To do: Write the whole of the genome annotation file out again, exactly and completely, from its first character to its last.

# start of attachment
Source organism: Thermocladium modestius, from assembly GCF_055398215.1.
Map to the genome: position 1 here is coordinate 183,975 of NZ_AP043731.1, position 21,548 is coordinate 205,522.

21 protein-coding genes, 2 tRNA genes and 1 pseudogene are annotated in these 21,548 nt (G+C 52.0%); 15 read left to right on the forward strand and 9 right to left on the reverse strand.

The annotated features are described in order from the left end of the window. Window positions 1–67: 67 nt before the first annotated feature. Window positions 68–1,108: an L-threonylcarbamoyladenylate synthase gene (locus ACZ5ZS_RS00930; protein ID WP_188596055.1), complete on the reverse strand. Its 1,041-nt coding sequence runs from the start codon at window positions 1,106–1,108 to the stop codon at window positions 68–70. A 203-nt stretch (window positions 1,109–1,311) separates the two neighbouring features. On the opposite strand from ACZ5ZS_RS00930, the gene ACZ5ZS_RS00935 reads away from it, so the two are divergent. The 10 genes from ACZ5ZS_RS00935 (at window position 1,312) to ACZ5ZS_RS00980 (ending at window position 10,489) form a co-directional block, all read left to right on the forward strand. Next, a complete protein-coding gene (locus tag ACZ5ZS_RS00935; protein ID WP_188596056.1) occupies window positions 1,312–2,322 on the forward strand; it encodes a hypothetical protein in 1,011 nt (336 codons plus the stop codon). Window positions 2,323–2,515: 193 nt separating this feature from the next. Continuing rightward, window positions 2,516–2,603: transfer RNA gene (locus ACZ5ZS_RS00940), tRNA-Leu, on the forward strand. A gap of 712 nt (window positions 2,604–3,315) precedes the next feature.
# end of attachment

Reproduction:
Source organism: Thermocladium modestius, from assembly GCF_055398215.1.
Map to the genome: position 1 here is coordinate 183,975 of NZ_AP043731.1, position 21,548 is coordinate 205,522.

21 protein-coding genes, 2 tRNA genes and 1 pseudogene are annotated in these 21,548 nt (G+C 52.0%); 15 read left to right on the forward strand and 9 right to left on the reverse strand.

The annotated features are described in order from the left end of the window. Window positions 1–67: 67 nt before the first annotated feature. Window positions 68–1,108: an L-threonylcarbamoyladenylate synthase gene (locus ACZ5ZS_RS00930; protein ID WP_188596055.1), complete on the reverse strand. Its 1,041-nt coding sequence runs from the start codon at window positions 1,106–1,108 to the stop codon at window positions 68–70. A 203-nt stretch (window positions 1,109–1,311) separates the two neighbouring features. On the opposite strand from ACZ5ZS_RS00930, the gene ACZ5ZS_RS00935 reads away from it, so the two are divergent. The 10 genes from ACZ5ZS_RS00935 (at window position 1,312) to ACZ5ZS_RS00980 (ending at window position 10,489) form a co-directional block, all read left to right on the forward strand. Next, a complete protein-coding gene (locus tag ACZ5ZS_RS00935; protein ID WP_188596056.1) occupies window positions 1,312–2,322 on the forward strand; it encodes a hypothetical protein in 1,011 nt (336 codons plus the stop codon). Window positions 2,323–2,515: 193 nt separating this feature from the next. Continuing rightward, window positions 2,516–2,603: transfer RNA gene (locus ACZ5ZS_RS00940), tRNA-Leu, on the forward strand. A gap of 712 nt (window positions 2,604–3,315) precedes the next feature.